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Church Bombings Mar Start of Ramadan in Iraq

BAGHDAD, Iraq (CNN) -- Blasts rocked five Christian churches in four Baghdad neighborhoods early Saturday -- as a string of violent incidents marred the start of the Muslim holy month of Ramadan.

Homemade bombs detonated at the churches in a series of explosions from 4:20 a.m. to 6 a.m. local time, causing damage but no casualties.

A CNN crew was at the scene of one of the bombings -- St. George's Church -- where they saw extensive damage. Soldiers believe 60 pounds of explosives was used in that attack.

St. Jacob's Church, St. Joseph Church, St. Thomas Church, and the Church of Rome were also struck.

Although most Iraqis in the country of 26 million are Muslims, Christians number about 700,000.

They are linked by some Muslim militants to the coalition because some work in Iraqi government ministries or for groups set up by coalition authorities.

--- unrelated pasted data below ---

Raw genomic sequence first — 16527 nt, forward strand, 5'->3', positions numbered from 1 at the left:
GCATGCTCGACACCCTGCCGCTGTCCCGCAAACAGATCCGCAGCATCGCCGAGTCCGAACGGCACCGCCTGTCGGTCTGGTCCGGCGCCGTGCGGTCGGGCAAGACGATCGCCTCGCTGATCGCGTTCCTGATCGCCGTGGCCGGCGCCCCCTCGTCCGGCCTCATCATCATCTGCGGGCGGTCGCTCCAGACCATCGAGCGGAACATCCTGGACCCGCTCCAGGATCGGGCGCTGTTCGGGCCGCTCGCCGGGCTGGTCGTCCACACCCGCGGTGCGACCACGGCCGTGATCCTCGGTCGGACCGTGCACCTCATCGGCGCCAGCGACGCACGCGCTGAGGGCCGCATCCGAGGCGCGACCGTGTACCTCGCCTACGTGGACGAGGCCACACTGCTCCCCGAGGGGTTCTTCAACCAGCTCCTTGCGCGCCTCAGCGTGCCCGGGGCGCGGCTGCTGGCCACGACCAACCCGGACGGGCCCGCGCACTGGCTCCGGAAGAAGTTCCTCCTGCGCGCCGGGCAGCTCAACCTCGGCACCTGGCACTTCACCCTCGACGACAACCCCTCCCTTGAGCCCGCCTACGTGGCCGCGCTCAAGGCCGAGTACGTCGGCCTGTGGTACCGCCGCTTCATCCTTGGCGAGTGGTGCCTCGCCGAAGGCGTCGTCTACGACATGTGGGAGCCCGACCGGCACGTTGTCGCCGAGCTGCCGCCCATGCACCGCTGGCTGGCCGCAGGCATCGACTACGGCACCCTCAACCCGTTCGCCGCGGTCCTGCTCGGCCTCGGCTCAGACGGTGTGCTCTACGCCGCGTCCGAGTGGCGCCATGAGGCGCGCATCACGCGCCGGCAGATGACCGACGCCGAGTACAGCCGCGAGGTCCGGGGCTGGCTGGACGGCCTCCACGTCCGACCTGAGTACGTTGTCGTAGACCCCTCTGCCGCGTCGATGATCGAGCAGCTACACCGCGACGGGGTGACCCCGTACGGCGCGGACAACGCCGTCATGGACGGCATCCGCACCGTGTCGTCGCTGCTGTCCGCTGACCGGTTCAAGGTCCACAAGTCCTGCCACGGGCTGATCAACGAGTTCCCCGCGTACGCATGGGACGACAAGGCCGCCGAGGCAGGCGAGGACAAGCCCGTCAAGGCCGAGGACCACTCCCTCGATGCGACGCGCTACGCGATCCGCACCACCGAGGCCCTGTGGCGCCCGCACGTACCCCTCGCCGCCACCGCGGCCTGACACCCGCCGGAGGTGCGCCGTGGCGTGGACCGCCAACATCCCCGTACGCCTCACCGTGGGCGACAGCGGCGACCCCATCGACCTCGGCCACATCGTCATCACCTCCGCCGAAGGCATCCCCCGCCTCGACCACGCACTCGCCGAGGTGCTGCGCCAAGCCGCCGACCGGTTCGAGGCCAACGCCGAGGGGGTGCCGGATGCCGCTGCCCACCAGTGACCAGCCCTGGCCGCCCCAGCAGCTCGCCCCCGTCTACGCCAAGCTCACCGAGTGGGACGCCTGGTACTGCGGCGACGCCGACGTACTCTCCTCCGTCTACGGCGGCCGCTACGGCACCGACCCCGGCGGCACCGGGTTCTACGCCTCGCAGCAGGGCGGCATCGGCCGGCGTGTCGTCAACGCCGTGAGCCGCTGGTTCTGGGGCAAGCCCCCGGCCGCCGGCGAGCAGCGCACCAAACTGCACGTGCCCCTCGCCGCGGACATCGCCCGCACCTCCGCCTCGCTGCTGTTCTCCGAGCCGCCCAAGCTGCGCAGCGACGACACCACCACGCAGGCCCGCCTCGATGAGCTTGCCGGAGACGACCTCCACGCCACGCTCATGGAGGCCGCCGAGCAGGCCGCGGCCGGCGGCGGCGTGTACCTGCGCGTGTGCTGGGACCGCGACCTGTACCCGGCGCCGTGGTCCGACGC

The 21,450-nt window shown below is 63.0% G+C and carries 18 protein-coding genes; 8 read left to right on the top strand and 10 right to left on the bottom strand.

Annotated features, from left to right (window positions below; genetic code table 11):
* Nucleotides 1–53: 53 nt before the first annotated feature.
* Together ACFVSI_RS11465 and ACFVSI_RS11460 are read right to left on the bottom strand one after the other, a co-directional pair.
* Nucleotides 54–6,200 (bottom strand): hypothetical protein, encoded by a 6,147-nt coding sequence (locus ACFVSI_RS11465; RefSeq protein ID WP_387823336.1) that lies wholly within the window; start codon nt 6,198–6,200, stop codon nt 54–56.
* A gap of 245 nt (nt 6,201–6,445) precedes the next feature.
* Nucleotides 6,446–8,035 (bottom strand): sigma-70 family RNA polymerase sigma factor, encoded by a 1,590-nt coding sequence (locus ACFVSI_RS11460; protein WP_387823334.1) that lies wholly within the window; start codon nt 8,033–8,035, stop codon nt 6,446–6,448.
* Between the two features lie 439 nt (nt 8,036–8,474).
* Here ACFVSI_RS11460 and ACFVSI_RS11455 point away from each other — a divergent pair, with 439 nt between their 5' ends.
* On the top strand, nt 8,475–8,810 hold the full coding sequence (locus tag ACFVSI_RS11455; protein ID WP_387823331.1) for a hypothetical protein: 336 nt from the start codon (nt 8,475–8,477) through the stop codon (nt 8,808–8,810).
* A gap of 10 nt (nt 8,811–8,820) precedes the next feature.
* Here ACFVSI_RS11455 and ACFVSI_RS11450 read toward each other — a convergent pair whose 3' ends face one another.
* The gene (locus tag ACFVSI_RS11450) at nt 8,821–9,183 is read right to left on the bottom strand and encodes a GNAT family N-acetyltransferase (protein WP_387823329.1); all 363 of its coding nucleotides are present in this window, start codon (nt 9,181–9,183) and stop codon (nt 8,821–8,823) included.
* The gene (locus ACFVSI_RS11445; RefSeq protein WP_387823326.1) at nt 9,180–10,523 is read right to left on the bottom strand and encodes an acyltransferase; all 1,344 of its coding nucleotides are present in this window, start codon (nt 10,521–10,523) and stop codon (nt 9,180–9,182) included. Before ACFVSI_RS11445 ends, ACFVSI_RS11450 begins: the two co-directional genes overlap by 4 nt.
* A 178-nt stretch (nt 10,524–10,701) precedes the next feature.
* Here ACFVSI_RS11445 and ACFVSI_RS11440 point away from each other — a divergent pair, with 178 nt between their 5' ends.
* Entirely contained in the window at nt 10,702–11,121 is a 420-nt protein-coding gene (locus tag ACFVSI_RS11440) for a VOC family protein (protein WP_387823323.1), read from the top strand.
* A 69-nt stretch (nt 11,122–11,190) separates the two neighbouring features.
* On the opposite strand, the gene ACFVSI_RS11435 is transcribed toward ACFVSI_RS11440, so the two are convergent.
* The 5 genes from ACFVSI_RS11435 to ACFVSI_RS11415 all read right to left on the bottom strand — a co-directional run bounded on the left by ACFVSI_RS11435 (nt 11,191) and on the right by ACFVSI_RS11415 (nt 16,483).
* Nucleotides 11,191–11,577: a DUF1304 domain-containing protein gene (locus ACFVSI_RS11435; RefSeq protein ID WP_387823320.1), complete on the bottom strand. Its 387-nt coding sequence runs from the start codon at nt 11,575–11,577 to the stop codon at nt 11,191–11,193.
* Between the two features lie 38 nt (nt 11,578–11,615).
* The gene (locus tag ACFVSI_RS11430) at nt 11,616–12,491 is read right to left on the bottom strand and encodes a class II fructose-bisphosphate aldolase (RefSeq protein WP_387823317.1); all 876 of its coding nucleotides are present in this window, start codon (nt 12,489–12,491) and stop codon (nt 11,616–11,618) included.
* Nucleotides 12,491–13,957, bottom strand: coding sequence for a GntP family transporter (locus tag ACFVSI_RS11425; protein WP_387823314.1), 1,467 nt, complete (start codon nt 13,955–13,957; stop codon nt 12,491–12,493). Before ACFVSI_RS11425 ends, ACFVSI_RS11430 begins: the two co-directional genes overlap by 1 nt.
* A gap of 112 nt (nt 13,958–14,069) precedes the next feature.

Merchants who sell liquor are usually Christians, seen as a transgression by hard-line Muslims.

No one has claimed responsibility for the church attacks.

Sectarian violence has occurred over Iraq in the past few months.

In August, insurgents launched deadly attacks on four churches in Baghdad and one in Mosul.

Those attacks were blamed on the Abu Musab al-Zarqawi terror network. Two weeks ago, men armed with Kalashnikov assault rifles killed seven Christians leaving their jobs at a social club in Baghdad.

The al-Zarqawi network, suspected in the August church attacks, remains the focus of almost-daily strikes by U.S. forces working to oust militants entrenched in Falluja.

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